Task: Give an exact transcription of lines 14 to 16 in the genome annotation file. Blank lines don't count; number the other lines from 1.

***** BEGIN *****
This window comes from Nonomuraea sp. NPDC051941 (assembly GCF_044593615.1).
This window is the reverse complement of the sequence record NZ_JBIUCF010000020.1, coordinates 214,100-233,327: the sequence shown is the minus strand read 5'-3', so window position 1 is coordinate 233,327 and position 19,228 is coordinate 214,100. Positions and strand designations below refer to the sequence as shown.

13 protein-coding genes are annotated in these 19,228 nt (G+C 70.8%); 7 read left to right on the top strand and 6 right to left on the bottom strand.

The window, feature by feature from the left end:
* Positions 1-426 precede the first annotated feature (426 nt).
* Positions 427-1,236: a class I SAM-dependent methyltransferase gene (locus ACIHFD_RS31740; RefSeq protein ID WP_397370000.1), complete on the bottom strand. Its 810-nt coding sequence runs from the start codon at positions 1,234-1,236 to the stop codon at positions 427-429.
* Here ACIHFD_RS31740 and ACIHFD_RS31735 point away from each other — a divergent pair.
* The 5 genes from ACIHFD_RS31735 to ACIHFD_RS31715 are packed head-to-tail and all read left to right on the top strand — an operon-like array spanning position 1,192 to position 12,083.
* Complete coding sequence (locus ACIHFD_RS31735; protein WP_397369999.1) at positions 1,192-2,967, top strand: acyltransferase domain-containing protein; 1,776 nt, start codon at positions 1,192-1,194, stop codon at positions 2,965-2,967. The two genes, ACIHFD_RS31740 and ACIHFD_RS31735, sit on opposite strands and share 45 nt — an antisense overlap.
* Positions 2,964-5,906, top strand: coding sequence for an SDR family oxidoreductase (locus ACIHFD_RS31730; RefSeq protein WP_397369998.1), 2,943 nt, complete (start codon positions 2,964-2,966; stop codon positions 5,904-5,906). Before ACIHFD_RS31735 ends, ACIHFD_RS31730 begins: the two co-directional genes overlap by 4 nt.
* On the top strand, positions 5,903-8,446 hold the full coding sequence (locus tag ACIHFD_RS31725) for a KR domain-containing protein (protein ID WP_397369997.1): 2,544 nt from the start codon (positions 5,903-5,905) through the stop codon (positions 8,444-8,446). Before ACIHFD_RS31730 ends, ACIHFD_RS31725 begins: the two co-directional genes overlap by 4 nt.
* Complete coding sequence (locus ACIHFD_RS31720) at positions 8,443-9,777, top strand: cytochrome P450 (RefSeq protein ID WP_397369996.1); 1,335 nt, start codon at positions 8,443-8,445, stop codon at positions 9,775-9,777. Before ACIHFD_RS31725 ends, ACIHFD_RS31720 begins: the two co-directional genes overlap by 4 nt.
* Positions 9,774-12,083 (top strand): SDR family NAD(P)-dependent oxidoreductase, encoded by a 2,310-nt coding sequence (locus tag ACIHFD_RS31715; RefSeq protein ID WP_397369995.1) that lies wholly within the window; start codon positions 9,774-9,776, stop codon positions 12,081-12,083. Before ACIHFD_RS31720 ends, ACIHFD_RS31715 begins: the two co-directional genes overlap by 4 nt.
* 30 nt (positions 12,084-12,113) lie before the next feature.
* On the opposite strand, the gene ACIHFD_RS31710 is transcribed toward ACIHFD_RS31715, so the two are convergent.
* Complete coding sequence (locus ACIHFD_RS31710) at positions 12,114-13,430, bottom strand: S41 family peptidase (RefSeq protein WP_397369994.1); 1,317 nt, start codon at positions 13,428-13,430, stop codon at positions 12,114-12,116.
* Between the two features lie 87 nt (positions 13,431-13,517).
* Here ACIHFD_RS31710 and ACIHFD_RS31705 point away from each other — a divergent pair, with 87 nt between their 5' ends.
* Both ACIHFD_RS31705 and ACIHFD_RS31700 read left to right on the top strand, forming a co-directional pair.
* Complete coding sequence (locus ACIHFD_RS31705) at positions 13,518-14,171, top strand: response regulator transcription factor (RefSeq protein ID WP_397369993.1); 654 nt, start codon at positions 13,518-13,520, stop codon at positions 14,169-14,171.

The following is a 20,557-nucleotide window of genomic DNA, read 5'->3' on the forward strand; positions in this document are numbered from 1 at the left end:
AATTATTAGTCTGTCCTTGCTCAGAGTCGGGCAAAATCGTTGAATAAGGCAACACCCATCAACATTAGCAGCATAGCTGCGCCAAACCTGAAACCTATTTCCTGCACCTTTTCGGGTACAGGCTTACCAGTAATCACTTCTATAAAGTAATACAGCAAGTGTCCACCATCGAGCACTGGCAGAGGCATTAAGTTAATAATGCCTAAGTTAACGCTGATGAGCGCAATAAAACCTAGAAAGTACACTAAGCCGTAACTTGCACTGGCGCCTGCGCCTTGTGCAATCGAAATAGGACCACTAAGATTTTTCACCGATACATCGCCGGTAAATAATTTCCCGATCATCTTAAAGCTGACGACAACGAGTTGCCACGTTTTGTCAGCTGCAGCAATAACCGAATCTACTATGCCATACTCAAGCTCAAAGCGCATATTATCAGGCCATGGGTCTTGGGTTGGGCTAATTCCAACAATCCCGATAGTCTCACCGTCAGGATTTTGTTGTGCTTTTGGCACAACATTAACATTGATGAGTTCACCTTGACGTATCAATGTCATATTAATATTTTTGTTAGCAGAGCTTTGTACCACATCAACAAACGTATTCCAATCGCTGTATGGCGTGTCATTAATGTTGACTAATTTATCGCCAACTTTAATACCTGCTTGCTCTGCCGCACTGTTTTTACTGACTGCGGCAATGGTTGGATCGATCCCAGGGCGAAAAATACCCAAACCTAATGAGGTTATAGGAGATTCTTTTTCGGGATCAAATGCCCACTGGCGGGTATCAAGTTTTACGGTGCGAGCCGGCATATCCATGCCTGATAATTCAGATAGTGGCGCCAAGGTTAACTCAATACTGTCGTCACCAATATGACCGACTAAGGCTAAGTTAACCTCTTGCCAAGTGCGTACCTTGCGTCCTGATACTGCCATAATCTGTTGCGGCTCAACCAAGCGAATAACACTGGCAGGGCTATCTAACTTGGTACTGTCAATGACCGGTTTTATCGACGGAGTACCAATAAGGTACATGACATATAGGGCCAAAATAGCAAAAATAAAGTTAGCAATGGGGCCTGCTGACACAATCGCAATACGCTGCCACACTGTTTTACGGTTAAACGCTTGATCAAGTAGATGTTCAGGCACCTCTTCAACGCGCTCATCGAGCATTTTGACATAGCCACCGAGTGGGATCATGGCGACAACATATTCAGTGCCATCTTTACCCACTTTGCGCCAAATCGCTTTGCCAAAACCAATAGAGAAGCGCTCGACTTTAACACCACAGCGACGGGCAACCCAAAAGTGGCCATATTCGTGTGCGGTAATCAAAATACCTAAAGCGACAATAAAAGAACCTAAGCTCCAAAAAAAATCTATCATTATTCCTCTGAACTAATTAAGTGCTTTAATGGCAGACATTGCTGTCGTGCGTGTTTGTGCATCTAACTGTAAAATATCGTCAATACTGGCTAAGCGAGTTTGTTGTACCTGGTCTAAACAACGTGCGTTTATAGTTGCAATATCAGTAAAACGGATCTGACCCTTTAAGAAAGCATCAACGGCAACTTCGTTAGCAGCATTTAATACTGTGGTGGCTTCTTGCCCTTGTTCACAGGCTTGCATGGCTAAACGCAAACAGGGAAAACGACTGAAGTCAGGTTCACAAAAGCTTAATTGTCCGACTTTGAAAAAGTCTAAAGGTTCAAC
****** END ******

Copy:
* 30 nt (positions 12,084-12,113) lie before the next feature.
* On the opposite strand, the gene ACIHFD_RS31710 is transcribed toward ACIHFD_RS31715, so the two are convergent.
* Complete coding sequence (locus ACIHFD_RS31710) at positions 12,114-13,430, bottom strand: S41 family peptidase (RefSeq protein WP_397369994.1); 1,317 nt, start codon at positions 13,428-13,430, stop codon at positions 12,114-12,116.